The U.S. Department of Labor (DOL) recently announced a $1.1M judgment in favor of employees in the Gruber Systems Inc. Employee Stock Ownership Plan (ESOP). The department filed suit against Gruber Systems Inc., a California corporation, and its CEO in May of 2015 alleging they caused Gruber ESOP participants to lose money when the ESOP bought company stock at considerably more than fair market value. The DOL alleged that money used to fund stock purchases to shore up the company during financial troubles should have been used to fund the retirement accounts of Gruber employees. The consent judgment requires Gruber and its CEO to return $1.1 million to the Gruber ESOP and pay $220,000 in civil penalties, and permanently bars them from serving as a fiduciary or service provider to any ERISA-covered employee benefit plan.

The announcement of the Gruber consent judgment came on the heels of another DOL suit filed January 20, 2016, against Florida-based Commodity Control Corp. to recover losses to its ESOP due to alleged overvaluation of the company stock. In 2009, the owners of Commodity Control sold their entire ownership interest to the Commodity Control Employee Stock Ownership Plan resulting in the ESOP owning 100% of the company. In its complaint, the DOL alleges the ESOP overpaid for the company stock due to a failure on the part of the defendants, including the former owners, the company and the ESOP, to obtain an accurate and current appraisal of the company stock. The DOL is asking the court to require the defendants to restore the losses to the ESOP and to require the former owners to disgorge any payments or proceeds they received from the sale of their stock to the ESOP.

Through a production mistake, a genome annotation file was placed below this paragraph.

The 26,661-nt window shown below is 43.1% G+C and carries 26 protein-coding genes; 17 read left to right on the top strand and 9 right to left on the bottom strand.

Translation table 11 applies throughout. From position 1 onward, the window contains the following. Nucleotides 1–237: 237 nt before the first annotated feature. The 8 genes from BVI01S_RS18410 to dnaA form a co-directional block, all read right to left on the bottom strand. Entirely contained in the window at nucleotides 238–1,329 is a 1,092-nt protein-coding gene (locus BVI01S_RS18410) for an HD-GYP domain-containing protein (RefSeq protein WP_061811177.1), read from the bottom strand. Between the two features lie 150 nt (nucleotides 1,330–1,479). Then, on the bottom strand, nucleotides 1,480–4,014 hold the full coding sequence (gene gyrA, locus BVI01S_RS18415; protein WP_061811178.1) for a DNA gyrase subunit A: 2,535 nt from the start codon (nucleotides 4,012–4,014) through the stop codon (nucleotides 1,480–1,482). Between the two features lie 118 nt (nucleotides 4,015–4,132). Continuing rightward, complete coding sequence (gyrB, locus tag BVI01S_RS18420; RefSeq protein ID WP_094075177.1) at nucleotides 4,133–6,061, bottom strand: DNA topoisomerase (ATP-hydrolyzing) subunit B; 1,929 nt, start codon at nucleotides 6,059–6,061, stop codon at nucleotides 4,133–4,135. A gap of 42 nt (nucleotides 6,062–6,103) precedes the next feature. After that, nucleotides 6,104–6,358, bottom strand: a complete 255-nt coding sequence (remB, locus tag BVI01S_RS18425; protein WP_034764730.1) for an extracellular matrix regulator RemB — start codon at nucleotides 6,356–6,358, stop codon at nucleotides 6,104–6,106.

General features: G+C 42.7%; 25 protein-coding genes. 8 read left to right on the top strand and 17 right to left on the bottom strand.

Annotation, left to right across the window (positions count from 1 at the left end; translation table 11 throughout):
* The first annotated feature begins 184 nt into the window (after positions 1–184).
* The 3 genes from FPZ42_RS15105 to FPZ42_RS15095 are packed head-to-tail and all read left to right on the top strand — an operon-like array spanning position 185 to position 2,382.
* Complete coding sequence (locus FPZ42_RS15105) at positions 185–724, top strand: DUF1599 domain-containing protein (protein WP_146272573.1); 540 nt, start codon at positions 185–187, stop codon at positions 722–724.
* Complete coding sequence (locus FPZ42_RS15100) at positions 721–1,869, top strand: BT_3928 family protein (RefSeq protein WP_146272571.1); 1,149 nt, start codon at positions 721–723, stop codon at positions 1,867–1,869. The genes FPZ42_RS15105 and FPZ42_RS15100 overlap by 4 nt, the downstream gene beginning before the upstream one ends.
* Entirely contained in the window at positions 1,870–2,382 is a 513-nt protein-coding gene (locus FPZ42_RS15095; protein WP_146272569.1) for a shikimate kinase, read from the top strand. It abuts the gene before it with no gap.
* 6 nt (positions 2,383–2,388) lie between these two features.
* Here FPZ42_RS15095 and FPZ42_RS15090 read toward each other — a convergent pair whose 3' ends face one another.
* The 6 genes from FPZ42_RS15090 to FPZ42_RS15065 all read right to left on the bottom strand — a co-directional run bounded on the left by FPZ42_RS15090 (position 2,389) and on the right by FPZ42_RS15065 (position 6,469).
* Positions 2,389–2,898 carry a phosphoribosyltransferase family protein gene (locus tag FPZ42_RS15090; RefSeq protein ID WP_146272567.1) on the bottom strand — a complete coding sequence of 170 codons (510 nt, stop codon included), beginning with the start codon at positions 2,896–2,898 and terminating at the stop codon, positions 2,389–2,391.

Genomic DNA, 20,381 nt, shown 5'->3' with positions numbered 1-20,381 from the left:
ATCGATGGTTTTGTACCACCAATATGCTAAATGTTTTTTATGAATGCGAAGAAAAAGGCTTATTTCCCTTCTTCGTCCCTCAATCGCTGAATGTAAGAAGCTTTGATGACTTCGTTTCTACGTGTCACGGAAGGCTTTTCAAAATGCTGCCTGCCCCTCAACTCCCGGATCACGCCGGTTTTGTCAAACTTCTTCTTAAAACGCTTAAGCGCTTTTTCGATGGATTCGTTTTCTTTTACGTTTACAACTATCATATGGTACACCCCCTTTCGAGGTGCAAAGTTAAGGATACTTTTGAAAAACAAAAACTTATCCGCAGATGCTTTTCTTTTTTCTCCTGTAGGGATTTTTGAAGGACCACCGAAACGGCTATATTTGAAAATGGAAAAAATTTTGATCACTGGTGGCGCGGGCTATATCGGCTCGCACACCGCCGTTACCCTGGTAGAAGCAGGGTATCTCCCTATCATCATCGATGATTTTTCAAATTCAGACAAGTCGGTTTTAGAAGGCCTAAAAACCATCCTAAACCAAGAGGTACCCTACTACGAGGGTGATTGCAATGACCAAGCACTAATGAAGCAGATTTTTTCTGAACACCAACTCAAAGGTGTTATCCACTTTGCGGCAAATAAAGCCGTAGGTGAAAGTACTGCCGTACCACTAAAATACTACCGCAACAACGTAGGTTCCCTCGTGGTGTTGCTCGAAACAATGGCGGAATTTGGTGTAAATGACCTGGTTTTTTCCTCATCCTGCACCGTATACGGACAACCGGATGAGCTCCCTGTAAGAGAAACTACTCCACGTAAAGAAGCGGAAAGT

These targeted suits by the DOL illustrate the department’s continued focus on ESOPs, and valuations of private companies in particular.

So how can you stay out of the headlines as an owner or manager of an ESOP company or other ESOP fiduciary?

Ensure an accurate valuation of your company with the following guidelines:

  1. Choose your valuation advisor carefully. Use a reputable source that won’t be influenced by conflicts of interest.
  2. Provide complete, accurate, and up-to-date information and data to the valuation advisor.
  3. Check and double-check the valuation report you receive and assess it for consistency and accuracy. Review assumptions about growth projections, financial statements, business risks and other factors that might influence stock value, and make sure it’s reasonable.